Part textbook with worksheets, part case study and all customer development model book, the 4 Steps to the Epiphany does read like homework, but it is the homework that a lot of businesses fail to do that could increase their chances of success.
Here is a book trying to educate people away from failure using a very common sense idea- develop for the customer.
The 4 Steps to the Epiphany refutes the notion that start-ups should “fail fast” (the current mantra) or “get big fast” (the mantra of the dot.com bubble) and fairly simply states it should be a focus on “find customers fast”.
Be customer centric because they are after all the people who pay for and champion your product.
The first high five to the face…
Start-ups don’t fail because they haven’t got any products. They fail because they have no customers and no proven financial model.
Is this obvious? Well, if you look around at a lot of start-ups out there, not really. Products that think pub scene bands have money and Apps that are backboned by tweets that mean nothing to anyone on Twitter really aren’t talking to the users, are they?
So instead of being caught up in what’s easiest or makes sense to you create something that makes sense to your intended customers.
To do this you have to ask yourself:
- What problems are you solving for the customer?
- Do the customers perceive these problems as important or must haves? Why/why not?
- How are you going to reach the people who have these problems?
- How big is the problem? Is it critical or important?
- Where do they currently go to have it solved? Is it a direct fix or do they work around it?
- How is what you are planning make that problem solving easier than what is currently available?
Document what your hypotheses are and hit the pavement to see if your intended customers actually have the problems you suggest. If have the right cure, celebrate. Go back to the drawing board if you don’t. Do this repeatedly, until you get it right.
The idea is pretty straight forward and potentially even a little too blunt for people to handle. The “but I like it so I can’t be the only one, right?” gets beaten out of you pretty quickly.
The whole idea of startup people validating other startup ideas is a myth dispelled fairly succinctly. You won’t see the “if I asked what the customers wanted they would have said faster horses” thing on this guy’s poster wall anytime soon. He believes (and I am inclined to agree with him) customers need to have their say. And his argument is super compelling.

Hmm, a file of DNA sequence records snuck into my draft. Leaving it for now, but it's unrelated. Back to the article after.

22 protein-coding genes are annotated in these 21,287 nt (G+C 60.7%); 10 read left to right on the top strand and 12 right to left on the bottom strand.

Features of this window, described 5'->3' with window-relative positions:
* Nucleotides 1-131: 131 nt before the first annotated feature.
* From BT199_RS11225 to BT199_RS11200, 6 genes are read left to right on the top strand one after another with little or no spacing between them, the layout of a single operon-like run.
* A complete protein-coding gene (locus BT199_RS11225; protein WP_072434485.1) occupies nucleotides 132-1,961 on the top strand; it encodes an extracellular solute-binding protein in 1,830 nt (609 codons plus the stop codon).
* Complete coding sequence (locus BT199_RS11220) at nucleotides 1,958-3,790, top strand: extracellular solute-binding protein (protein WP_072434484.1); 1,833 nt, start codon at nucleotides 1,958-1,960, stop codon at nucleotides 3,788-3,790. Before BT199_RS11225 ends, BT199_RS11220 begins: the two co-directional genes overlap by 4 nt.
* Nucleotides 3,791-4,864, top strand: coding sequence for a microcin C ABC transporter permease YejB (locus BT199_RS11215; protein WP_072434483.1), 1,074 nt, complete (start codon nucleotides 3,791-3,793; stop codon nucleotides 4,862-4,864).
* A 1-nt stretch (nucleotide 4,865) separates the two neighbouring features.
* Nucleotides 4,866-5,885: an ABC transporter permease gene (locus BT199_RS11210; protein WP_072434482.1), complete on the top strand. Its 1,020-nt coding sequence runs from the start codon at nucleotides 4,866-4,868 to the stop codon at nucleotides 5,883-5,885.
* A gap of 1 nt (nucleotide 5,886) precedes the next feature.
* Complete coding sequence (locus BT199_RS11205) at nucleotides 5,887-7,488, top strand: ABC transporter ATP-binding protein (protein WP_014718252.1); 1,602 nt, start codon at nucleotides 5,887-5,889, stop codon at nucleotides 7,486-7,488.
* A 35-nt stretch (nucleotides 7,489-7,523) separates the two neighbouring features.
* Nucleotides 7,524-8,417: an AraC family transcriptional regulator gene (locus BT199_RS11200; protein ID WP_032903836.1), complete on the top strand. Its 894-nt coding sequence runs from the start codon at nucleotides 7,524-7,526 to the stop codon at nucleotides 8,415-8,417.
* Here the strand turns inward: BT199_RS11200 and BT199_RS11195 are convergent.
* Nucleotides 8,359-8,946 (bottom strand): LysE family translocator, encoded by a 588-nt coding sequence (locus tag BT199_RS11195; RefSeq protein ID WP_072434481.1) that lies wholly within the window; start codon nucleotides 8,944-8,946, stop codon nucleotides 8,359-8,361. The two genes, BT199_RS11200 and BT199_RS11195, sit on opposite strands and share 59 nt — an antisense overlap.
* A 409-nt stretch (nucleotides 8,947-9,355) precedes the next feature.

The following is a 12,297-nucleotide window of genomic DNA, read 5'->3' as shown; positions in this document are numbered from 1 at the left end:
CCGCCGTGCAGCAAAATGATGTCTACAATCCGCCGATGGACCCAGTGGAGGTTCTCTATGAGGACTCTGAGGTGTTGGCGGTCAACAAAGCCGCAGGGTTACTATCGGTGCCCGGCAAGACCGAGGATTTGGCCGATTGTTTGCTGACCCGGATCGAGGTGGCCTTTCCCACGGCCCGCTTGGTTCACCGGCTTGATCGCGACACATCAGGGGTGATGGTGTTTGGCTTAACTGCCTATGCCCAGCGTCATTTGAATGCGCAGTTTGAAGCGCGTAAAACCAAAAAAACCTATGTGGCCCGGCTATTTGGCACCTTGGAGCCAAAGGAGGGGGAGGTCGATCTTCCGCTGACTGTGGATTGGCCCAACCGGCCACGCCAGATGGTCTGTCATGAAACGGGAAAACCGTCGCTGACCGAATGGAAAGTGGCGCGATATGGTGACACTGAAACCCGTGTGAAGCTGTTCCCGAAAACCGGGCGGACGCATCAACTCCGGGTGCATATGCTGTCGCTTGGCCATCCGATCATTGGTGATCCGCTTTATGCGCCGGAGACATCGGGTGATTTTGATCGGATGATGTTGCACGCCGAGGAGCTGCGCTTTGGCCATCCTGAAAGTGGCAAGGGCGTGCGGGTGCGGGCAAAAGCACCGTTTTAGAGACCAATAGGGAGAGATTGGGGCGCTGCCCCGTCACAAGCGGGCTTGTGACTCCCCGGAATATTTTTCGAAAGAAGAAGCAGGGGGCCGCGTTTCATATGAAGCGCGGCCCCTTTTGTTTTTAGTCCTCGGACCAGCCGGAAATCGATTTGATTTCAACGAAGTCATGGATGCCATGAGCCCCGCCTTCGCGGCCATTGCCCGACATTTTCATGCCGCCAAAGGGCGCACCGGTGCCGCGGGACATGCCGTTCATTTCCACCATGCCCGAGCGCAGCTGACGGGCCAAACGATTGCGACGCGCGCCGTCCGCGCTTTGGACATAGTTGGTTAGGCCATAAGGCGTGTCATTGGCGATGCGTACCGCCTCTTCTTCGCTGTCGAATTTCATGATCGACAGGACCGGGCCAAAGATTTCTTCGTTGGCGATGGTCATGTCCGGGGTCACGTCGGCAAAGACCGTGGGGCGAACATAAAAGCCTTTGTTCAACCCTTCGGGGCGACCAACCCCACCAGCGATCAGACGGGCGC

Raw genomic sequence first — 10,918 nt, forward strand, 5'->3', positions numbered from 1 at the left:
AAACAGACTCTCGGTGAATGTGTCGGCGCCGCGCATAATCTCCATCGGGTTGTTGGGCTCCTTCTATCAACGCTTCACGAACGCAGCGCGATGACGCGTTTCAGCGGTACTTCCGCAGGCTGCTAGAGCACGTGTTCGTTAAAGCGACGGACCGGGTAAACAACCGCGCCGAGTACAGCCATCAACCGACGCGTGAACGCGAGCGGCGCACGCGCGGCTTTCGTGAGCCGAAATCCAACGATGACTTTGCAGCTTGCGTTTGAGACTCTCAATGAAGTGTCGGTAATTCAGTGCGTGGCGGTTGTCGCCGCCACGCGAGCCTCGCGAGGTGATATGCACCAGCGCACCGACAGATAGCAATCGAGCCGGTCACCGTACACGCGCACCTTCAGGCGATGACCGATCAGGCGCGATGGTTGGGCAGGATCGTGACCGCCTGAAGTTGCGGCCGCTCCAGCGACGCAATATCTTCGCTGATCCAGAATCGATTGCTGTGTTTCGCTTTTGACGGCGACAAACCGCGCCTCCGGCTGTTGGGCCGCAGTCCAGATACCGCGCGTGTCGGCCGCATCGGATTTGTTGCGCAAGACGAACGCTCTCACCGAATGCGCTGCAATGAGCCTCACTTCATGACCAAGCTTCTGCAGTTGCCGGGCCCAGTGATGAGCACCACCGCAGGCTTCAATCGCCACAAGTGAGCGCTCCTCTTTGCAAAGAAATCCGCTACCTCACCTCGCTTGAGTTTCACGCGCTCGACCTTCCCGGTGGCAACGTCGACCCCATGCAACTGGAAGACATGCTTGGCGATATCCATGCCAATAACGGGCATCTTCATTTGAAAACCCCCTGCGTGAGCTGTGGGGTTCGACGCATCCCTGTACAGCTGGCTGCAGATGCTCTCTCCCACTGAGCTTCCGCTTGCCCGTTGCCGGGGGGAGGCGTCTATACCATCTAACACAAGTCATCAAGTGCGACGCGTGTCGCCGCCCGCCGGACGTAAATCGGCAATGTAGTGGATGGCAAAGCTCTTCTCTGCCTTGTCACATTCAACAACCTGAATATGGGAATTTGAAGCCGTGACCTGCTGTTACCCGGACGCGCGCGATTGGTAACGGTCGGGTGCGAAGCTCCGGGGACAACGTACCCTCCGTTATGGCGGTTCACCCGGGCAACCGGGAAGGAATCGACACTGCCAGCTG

It makes a heck of a lot more sense to really dig in and define your customers and know how they are going to respond before you put your bum on the line.
So how do you do this?
Your simple The 4 Steps to the Epiphany phases…
Phase 1: Write the Brief
Write up about the product, the customers, the pricing, demand, market and competition.
Trick here is not to be naive enough to think you know all these answers yet but not dumb enough to think a cocktail napkin business plan or elevator pitch summary cuts the mustard.
Phase 2: Qualify the Assumptions
Test them in front of customers, shut your yap hole and do a lot of listening and find out the customers goals instead of influencing them.
Phase 3: Introduce the Customers to the Revised Product
Validate with them you have indeed got the solution and test the validity of your business model.
Phase 4: Verify your Product Solves a Problem
From here you write the product statement, expanded product requirements document and the sales and revenue model. Not on a napkin or on a stone tablet.
This is the overview, but hopefully you get the idea. Have you read and applied The 4 Steps to the Epiphany? What was your experience?
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